Juhudi Kilimo

Two key questions about microfinane and then an amazing model for extending credit to poor, rural African farmers:  
1. Does microfinance reduce poverty?
A recent study reviewed the evidence from field experiments.  Recently published randomized control studies of microcredit variously found: 
  • business creation as well as increases in non-business (i.e., “consumption”) spending (India); 
  • improvements for farmers but not others; and business owners increasing savings but non-owners increasing only their consumption (Morocco); 
  • increases in income and food consumption in general (South Africa); 
  • a decrease in business activity and employment (Philippines).
Ambiguity, at least surprise, also surrounds experiments that explore non-credit applications of microfinance, including savings, technical support, and insurance.  For instance, 
  • providing advice to business owners to keep their  personal accounts separate from their business accounts helped them more than when they got more detailed accounting advice;  
  • farmers recognize that droughts are the most significant risk they fact, but they are very reluctant to purchase insurance, even when they receive information explaining how it works and its benefits.
Three other randomized studies focusing on the design of microfinance products showed that 
  • allowing a grace period before a borrower’s first loan payment is due helps some but hurts others; 
  • borrowers with individual versus group liability were just as likely to repay;  
  • fingerprinting borrowers caused borrowers with marginal credit worthiness to take smaller loans and be more likely to repay them.
To summarize: we don’t know enough to generalize about what works and in what circumstances.  And, although we are far from certain about what design features are likely to “take,” design considerations seem to matter.
If the situation is not uncertain enough, let’s also ask …
2. Should microcredit be for business-building loans only?
There is ample reason to believe that the poor need credit to help them through the unpredictable, uneven (and, of course, low-income) financial lives they lead to make their lives manageable.  Still, from the perspective of alleviating poverty, are loans for businesses most important?  The very framing of the question seeks opinions, not facts; and there is no consensus here.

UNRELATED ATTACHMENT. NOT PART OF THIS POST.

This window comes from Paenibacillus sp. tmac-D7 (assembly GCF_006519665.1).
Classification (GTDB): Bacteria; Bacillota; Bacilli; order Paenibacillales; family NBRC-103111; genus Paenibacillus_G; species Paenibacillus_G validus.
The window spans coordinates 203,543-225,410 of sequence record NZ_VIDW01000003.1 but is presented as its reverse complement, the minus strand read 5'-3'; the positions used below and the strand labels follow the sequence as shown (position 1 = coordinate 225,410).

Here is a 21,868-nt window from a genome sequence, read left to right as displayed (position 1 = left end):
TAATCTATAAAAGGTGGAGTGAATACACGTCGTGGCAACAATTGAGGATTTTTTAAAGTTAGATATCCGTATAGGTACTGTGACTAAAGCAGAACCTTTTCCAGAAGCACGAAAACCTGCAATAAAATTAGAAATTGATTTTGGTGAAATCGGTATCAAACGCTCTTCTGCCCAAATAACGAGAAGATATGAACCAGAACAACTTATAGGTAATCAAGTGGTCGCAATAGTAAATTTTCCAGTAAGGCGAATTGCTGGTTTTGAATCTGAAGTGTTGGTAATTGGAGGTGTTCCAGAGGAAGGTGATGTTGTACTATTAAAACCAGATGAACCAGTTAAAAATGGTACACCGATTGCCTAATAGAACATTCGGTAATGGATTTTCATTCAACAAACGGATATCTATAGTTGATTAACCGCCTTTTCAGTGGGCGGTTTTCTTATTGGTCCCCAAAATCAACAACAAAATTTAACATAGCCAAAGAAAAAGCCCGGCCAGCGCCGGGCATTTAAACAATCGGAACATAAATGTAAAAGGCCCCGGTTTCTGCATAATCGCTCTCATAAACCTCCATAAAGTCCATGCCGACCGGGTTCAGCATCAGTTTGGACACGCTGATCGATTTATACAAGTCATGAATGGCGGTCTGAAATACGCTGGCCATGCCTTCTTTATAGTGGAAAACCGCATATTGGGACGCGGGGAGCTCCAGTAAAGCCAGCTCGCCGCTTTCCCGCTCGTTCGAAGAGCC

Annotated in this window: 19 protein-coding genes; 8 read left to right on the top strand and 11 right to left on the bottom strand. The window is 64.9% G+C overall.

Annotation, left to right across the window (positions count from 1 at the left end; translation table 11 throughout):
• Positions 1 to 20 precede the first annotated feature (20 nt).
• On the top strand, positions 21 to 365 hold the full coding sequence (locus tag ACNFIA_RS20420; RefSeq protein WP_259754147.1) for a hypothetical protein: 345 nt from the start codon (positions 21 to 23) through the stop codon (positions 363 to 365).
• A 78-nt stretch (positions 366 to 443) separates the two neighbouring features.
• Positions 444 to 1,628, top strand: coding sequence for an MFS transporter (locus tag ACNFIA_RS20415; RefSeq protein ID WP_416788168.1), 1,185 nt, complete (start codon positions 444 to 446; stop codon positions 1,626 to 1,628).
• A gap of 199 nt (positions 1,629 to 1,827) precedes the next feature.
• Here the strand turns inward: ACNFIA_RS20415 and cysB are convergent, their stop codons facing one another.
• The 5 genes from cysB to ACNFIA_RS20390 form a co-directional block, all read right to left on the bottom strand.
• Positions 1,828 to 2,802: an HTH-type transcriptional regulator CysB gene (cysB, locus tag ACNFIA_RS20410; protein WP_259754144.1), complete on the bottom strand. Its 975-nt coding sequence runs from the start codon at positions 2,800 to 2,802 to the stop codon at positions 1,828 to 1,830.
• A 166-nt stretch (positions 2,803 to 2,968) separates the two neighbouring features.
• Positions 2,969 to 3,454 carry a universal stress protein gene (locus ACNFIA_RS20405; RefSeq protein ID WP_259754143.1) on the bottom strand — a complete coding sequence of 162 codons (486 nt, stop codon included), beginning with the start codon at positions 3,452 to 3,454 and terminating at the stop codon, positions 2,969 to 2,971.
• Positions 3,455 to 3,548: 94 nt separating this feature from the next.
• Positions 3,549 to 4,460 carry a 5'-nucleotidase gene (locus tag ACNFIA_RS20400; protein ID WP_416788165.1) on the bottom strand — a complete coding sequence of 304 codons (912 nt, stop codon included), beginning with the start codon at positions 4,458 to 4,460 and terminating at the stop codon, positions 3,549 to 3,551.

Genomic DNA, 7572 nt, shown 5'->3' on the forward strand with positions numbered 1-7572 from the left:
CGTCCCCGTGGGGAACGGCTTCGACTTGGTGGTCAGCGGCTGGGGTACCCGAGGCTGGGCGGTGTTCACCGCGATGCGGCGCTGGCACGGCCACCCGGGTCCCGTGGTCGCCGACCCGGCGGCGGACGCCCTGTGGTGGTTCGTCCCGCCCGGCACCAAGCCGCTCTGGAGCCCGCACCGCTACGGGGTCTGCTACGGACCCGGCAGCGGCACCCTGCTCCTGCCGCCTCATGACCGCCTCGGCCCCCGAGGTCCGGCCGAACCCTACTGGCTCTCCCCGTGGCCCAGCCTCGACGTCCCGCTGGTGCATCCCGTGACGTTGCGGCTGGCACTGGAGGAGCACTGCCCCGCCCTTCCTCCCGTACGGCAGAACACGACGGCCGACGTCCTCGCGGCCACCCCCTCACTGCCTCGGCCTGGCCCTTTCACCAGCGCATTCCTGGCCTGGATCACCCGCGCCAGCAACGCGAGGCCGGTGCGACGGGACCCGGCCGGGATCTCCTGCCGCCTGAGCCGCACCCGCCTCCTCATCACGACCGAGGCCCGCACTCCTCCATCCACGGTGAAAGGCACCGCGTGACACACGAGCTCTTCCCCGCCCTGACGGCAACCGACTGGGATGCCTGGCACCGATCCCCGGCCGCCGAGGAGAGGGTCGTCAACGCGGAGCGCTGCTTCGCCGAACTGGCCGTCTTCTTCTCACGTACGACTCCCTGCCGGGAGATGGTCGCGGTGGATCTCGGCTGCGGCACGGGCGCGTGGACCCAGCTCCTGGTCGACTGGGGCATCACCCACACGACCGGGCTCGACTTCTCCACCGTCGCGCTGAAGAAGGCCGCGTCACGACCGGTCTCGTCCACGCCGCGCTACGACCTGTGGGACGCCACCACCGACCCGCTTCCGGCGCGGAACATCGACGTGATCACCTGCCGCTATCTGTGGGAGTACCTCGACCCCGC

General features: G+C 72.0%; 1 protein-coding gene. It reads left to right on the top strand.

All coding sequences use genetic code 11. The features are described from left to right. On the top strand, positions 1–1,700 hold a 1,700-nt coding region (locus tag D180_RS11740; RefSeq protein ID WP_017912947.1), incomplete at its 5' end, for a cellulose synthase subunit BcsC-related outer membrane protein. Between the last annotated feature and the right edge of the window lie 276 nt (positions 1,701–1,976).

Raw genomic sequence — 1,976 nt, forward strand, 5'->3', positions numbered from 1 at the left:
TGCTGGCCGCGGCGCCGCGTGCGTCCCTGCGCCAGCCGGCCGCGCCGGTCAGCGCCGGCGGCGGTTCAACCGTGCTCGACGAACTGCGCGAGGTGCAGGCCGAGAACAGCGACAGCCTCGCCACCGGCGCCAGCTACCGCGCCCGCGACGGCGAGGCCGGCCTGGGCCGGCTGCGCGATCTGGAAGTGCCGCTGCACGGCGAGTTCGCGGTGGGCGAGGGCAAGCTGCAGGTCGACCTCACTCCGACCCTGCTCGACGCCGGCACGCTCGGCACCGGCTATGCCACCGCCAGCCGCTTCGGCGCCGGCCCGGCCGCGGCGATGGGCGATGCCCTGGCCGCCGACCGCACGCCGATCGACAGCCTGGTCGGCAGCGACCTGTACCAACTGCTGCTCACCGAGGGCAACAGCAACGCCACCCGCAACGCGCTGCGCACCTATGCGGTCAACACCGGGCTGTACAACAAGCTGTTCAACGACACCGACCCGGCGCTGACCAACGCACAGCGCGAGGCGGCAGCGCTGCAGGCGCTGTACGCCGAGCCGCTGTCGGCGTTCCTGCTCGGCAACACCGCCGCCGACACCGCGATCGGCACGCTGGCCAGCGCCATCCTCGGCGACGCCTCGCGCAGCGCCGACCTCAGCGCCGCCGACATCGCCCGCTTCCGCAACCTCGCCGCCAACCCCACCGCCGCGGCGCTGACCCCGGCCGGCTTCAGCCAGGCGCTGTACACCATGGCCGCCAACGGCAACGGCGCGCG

The relatively recent trajectory of extending credit seems to be away from business-only loans, as even Grameen II now permits borrowing for reasons other than starting or expanding a business.  In many respects, this may reflect the reality that, after someone receives a loan, how do you prevent them from doing what they want with it?  
Yet fears about poor people becoming over-indebted remain prevalent and valid.  And the arguments that rising out of poverty comes from building (a business, your home), rather than consuming, has much resonance.  
My microfinance class was lucky enough to hear from Nat Robinson,  of Juhudi Kilimo the past week.  The microfinance organization’s lending model is no less a revolution than being able to have a real-time, interactive conversation with Nat, at his office in Kenya, as my class and I did with him over Skype video.  Juhudi’s model directly addresses the issues of using microfinance to lift people out of poverty, ensuring that loans go towards business rather than consumption, and preventing over-indebtedness.  All are baked into the design of its microfinance products.
Juhudi Kilimo (Effort in Agriculture, in Swahili) provides loans in the form of durable assets to rural Kenyans.  For instance, smallholder farmers may receive a milk cow, instead of cash.  Farmers can then immediately begin to improve their income.  To make this loan most productive, Juhudi provides technical training and ongoing support.  By making loans in-kind, a struggling farmer has a real asset that can be sold (with Juhudi’s help) if he can’t repay his loan, and Juhudi also insures the cow against theft or death to provide further protection against over-indebtedness.
Juhudi Kilimo began in 2004 as a non-profit initiative after observing the low productivity of Kenyan farmers.  Five years later, after proving its model, it became a for-profit organization in an effort to serve as many clients as possible.  As it has grown, it has added supporting technology to improve efficiency.  It uses Kenya’s wildly popular M-PESA system to collect payments, and is beginning to use an open source application on Android phones to replace  cumbersome, manual record keeping in the field.  
By raising capital, including grants and quasi-equity, within three years, Juhudi Kilimo expects to become sustainable and help lift 100,000 farmers and others with small agri-businesses out of poverty.


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